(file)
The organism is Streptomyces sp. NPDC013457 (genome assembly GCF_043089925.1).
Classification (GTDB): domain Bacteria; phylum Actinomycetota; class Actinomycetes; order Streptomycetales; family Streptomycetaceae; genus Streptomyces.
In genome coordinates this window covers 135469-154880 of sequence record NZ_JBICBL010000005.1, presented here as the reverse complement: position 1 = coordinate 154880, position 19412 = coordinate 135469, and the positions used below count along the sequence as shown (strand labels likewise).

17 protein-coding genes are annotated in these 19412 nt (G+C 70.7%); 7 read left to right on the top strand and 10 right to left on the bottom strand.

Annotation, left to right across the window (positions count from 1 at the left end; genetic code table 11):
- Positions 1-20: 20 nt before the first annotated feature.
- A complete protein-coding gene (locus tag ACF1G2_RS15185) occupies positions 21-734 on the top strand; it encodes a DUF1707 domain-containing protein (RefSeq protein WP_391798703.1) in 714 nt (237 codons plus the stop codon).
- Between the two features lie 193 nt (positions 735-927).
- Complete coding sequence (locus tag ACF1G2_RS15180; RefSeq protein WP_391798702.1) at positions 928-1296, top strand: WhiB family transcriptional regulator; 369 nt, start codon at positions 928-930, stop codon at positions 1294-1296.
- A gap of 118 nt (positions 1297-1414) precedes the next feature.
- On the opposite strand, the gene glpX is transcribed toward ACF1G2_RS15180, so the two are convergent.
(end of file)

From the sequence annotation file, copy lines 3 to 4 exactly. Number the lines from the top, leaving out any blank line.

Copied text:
In genome coordinates this window covers 135469-154880 of sequence record NZ_JBICBL010000005.1, presented here as the reverse complement: position 1 = coordinate 154880, position 19412 = coordinate 135469, and the positions used below count along the sequence as shown (strand labels likewise).

17 protein-coding genes are annotated in these 19412 nt (G+C 70.7%); 7 read left to right on the top strand and 10 right to left on the bottom strand.